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On August 4, 2012, Secretary of State Hillary Rodham Clinton traveled to Kenya, where she met President Kibaki, Prime Minister Odinga, Chief Justice Mutunga, and other government officials to emphasize her support for transparent, credible, nonviolent national elections in 2013. The Secretary also met with the Independent Electoral and Boundaries Commission and civil society leaders.
In remarks at a meeting with U.S. Embassy Nairobi staff and families, Secretary Clinton said, “These will be critical elections. Because of the violence in 2007, Kenya lost more than a billion dollars in investment. The GDP dropped significantly. And when government leaders ask me to help them do more to bring business and investment to this country, my quick response is then you do your part to make sure this election is free, fair, and transparent and that all Kenyans accept the results, and do your part to speak out against divisiveness, against anything that would undermine the unity of this country. Because ultimately these elections are totally within the control of the Kenyans themselves, but the United States, as your friend and your partner, want to do all we can to make sure that they are successful.”
While in Nairobi, Secretary Clinton met with President Sheikh Sharif and other signatories to the Roadmap to End the Transition and underscored U.S. support for completing the political transition in Somalia by August.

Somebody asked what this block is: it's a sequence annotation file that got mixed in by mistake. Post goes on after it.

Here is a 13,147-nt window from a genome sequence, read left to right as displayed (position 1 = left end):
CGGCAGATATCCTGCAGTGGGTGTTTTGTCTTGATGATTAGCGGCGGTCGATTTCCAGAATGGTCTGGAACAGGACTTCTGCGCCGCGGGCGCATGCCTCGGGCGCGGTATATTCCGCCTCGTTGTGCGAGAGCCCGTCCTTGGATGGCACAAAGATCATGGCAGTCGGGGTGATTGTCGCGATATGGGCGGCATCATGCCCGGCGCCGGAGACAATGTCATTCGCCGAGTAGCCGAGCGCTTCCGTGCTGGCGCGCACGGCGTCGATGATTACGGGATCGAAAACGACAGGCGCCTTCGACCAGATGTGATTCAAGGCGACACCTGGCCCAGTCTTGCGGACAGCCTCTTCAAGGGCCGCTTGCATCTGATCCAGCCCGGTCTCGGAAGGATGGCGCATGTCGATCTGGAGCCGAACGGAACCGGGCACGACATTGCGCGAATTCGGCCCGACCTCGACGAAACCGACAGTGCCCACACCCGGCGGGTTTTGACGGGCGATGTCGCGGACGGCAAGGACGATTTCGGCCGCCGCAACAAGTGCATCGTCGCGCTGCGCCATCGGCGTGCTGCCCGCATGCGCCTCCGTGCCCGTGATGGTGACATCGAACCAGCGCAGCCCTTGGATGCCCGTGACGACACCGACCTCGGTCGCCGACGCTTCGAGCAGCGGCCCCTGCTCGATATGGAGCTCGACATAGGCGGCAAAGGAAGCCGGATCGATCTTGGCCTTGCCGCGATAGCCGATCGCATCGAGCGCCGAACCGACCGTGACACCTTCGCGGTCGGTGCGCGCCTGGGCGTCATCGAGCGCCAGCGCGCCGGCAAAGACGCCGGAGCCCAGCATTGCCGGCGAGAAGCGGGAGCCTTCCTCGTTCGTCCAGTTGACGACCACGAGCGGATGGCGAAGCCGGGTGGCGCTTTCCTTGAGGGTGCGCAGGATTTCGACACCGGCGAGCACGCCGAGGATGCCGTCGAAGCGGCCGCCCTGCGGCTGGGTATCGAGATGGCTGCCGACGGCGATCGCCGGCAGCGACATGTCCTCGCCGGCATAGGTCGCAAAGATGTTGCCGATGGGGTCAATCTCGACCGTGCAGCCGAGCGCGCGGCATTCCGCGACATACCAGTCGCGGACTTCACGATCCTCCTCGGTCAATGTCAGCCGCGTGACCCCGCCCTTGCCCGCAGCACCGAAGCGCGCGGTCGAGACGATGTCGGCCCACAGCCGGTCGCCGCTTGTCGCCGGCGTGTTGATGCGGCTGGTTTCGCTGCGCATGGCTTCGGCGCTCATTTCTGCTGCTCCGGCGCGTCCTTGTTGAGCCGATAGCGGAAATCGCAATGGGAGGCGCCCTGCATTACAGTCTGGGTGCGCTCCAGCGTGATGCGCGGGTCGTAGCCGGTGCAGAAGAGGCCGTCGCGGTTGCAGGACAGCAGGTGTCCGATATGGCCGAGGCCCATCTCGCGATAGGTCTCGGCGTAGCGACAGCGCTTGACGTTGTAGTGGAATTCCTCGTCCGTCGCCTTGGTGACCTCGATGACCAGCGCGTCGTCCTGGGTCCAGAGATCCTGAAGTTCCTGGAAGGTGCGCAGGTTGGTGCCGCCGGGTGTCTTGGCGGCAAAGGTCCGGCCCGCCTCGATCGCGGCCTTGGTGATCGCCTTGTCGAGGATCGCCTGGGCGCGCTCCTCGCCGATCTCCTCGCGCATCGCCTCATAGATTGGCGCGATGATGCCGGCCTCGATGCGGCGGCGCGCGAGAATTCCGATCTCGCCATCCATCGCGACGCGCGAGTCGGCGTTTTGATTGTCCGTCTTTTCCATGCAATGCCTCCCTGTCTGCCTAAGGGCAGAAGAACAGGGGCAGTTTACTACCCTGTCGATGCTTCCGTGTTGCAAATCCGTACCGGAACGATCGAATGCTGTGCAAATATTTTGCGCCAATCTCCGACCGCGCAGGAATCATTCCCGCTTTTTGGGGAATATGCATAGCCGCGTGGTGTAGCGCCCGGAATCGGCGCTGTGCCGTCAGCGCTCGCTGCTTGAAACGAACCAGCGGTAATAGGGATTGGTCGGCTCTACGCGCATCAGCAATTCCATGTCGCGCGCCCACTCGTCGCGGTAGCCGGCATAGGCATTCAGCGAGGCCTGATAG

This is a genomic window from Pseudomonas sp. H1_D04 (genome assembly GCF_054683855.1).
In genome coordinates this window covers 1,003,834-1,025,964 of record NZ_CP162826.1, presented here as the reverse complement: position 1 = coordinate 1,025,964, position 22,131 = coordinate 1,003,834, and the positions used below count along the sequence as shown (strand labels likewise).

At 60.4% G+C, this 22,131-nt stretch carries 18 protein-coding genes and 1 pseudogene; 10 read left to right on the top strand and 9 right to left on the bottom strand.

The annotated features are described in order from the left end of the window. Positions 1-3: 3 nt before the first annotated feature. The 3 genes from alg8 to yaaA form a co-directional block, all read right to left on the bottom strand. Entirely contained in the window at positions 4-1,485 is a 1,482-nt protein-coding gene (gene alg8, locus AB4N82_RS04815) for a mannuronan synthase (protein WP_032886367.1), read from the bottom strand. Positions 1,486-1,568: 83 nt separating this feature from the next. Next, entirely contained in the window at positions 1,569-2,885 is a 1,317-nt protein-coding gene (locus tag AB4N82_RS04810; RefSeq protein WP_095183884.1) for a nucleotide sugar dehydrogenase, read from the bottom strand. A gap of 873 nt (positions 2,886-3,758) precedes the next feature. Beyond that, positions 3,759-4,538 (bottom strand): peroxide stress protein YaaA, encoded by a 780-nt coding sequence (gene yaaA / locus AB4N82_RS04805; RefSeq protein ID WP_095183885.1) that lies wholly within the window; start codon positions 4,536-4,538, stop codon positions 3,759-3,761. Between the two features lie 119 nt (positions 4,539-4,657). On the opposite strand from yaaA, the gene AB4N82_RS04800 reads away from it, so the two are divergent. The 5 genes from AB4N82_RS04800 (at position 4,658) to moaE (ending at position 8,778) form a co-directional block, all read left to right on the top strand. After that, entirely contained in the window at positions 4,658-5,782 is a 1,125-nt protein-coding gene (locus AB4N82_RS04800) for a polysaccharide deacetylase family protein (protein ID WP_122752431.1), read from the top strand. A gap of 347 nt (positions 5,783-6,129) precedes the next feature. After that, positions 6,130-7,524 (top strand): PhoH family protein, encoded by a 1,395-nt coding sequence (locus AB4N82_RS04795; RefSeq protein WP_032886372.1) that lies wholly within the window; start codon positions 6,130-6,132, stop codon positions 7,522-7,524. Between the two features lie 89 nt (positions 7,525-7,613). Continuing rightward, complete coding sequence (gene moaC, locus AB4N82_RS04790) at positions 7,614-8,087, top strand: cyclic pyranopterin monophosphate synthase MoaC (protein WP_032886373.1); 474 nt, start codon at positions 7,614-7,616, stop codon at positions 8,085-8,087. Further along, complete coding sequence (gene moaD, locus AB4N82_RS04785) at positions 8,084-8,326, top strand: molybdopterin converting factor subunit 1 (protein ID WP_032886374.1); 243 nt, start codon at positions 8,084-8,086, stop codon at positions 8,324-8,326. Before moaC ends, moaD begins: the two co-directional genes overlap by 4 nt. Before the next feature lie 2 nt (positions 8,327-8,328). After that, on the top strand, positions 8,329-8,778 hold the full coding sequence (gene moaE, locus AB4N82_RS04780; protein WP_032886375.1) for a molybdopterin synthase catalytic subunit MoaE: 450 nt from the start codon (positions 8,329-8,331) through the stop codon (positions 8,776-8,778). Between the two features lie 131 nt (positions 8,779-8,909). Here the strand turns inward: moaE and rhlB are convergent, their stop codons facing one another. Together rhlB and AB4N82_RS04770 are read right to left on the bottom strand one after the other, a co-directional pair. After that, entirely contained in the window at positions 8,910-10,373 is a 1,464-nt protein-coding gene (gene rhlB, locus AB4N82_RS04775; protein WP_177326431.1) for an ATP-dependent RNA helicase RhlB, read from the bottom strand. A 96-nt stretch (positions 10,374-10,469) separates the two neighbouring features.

Secretary Clinton is on travel to Senegal, South Sudan, Uganda, Kenya, Malawi, and South Africa July 31 through August 10. You can follow her trip to Africa onwww.state.gov.
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Acting Deputy Spokesperson
Office of Press Relations
August 3, 2012
As a Pacific nation and resident power, the United States has a national interest in the maintenance of peace and stability, respect for international law, freedom of navigation, and unimpeded lawful commerce in the South China Sea. We do not take a position on competing territorial claims over land features and have no territorial ambitions in the South China Sea; however, we believe the nations of the region should work collaboratively and diplomatically to resolve disputes without coercion, without intimidation, without threats, and without the use of force.
We are concerned by the increase in tensions in the South China Sea and are monitoring the situation closely. Recent developments include an uptick in confrontational rhetoric, disagreements over resource exploitation, coercive economic actions, and the incidents around the Scarborough Reef, including the use of barriers to deny access. In particular, China’s upgrading of the administrative level of Sansha City and establishment of a new military garrison there covering disputed areas of the South China Sea run counter to collaborative diplomatic efforts to resolve differences and risk further escalating tensions in the region. MORE.